UCL Discovery
UCL home » Library Services » Electronic resources » UCL Discovery

Reductions in hospital care among clinically vulnerable children aged 0-4 years during the COVID-19 pandemic

Etoori, David; Harron, Katie L; Mc Grath-Lone, Louise; Verfürden, Maximiliane L; Gilbert, Ruth; Blackburn, Ruth; (2022) Reductions in hospital care among clinically vulnerable children aged 0-4 years during the COVID-19 pandemic. Archives of Disease in Childchood 10.1136/archdischild-2021-323681. (In press). Green open access

[thumbnail of Blackburn_Reductions in hospital care among clinically vulnerable children aged 0-4 years during the COVID-19 pandemic_AOP.pdf]
Preview
Text
Blackburn_Reductions in hospital care among clinically vulnerable children aged 0-4 years during the COVID-19 pandemic_AOP.pdf - Published Version

Download (2MB) | Preview

Abstract

OBJECTIVE: To quantify reductions in hospital care for clinically vulnerable children during the COVID-19 pandemic. DESIGN: Birth cohort. SETTING: National Health Service hospitals in England. STUDY POPULATION: All children aged <5 years with a birth recorded in hospital administrative data (January 2010-March 2021). MAIN EXPOSURE: Clinical vulnerability defined by a chronic health condition, preterm birth (<37 weeks' gestation) or low birth weight (<2500 g). MAIN OUTCOMES: Reductions in care defined by predicted hospital contact rates for 2020, estimated from 2015 to 2019, minus observed rates per 1000 child years during the first year of the pandemic (March 2020-2021). RESULTS: Of 3 813 465 children, 17.7% (one in six) were clinically vulnerable (9.5% born preterm or low birth weight, 10.3% had a chronic condition). Reductions in hospital care during the pandemic were much higher for clinically vulnerable children than peers: respectively, outpatient attendances (314 vs 73 per 1000 child years), planned admissions (55 vs 10) and unplanned admissions (105 vs 79). Clinically vulnerable children accounted for 50.1% of the reduction in outpatient attendances, 55.0% in planned admissions and 32.8% in unplanned hospital admissions. During the pandemic, weekly rates of planned care returned to prepandemic levels for infants with chronic conditions but not older children. Reductions in care differed by ethnic group and level of deprivation. Virtual outpatient attendances increased from 3.2% to 24.8% during the pandemic. CONCLUSION: One in six clinically vulnerable children accounted for one-third to one half of the reduction in hospital care during the pandemic.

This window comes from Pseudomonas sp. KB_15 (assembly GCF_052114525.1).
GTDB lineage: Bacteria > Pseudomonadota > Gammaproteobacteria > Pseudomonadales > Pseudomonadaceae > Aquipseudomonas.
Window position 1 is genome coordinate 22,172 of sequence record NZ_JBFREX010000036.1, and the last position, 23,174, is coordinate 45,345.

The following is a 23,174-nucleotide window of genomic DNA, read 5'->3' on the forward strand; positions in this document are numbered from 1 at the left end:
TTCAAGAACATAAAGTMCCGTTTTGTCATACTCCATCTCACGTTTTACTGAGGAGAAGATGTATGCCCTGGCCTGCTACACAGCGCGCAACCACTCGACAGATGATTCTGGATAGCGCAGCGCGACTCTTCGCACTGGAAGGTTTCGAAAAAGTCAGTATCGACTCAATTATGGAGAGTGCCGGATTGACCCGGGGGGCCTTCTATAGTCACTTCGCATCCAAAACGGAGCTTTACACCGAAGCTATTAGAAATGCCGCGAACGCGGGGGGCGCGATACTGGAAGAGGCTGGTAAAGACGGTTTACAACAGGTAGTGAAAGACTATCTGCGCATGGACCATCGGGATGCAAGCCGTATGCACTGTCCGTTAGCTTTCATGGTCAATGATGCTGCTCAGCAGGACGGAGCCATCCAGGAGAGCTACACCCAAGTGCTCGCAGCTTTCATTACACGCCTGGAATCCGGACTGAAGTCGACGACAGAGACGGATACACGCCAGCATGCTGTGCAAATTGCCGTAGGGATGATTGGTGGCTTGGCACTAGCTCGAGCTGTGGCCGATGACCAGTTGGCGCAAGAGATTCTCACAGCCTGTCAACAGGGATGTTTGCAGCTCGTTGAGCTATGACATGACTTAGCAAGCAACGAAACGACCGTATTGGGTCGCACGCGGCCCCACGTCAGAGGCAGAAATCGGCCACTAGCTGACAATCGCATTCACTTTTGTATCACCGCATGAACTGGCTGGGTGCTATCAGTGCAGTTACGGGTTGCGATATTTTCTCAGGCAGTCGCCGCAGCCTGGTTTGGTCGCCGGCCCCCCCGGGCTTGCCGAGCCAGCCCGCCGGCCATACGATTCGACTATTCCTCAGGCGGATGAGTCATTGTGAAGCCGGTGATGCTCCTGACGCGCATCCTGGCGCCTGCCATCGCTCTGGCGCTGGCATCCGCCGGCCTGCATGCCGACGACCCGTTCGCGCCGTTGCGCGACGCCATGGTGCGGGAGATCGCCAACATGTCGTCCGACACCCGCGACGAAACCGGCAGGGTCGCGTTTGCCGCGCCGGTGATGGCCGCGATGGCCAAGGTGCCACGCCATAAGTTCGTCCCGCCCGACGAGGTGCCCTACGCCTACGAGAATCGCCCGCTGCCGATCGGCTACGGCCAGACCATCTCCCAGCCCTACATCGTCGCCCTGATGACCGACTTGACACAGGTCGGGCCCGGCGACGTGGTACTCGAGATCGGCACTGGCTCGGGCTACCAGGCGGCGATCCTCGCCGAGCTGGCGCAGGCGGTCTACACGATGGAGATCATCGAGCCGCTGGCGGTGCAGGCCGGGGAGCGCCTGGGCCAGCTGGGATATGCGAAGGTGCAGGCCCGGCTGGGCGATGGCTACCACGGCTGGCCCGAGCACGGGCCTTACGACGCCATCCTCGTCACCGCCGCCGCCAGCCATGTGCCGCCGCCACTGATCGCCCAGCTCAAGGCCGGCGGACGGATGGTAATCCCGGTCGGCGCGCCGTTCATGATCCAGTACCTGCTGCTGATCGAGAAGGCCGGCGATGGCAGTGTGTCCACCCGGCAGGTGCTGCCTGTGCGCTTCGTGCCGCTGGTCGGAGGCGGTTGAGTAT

Type: Article
Title: Reductions in hospital care among clinically vulnerable children aged 0-4 years during the COVID-19 pandemic
Location: England
Open access status: An open access version is available from UCL Discovery
DOI: 10.1136/archdischild-2021-323681
Publisher version: https://doi.org/10.1136/archdischild-2021-323681
Language: English
Additional information: © Author(s) (or their employer[s]) 2022. This is an open access article distributed in accordance with the Creative Commons Attribution 4.0 Unported (CC BY 4.0) license (https://creativecommons.org/licenses/by/4.0/).
Keywords: Child Health, Covid-19, Health services research, Healthcare Disparities
UCL classification: UCL
UCL > Provost and Vice Provost Offices > School of Life and Medical Sciences > Faculty of Population Health Sciences > UCL GOS Institute of Child Health > Population, Policy and Practice Dept
UCL > Provost and Vice Provost Offices > School of Life and Medical Sciences > Faculty of Population Health Sciences > UCL GOS Institute of Child Health
UCL > Provost and Vice Provost Offices > School of Life and Medical Sciences
UCL > Provost and Vice Provost Offices > School of Life and Medical Sciences > Faculty of Population Health Sciences > Institute of Health Informatics
UCL > Provost and Vice Provost Offices > School of Education > UCL Institute of Education
UCL > Provost and Vice Provost Offices > School of Education > UCL Institute of Education > IOE - Social Research Institute
UCL > Provost and Vice Provost Offices > School of Education
UCL > Provost and Vice Provost Offices > School of Life and Medical Sciences > Faculty of Population Health Sciences > Institute for Global Health
URI: https://discovery.ucl.ac.uk/id/eprint/10150885
Downloads since deposit
21Downloads
Download activity - last month
Download activity - last 12 months
Downloads by country - last 12 months

Archive Staff Only

View Item View Item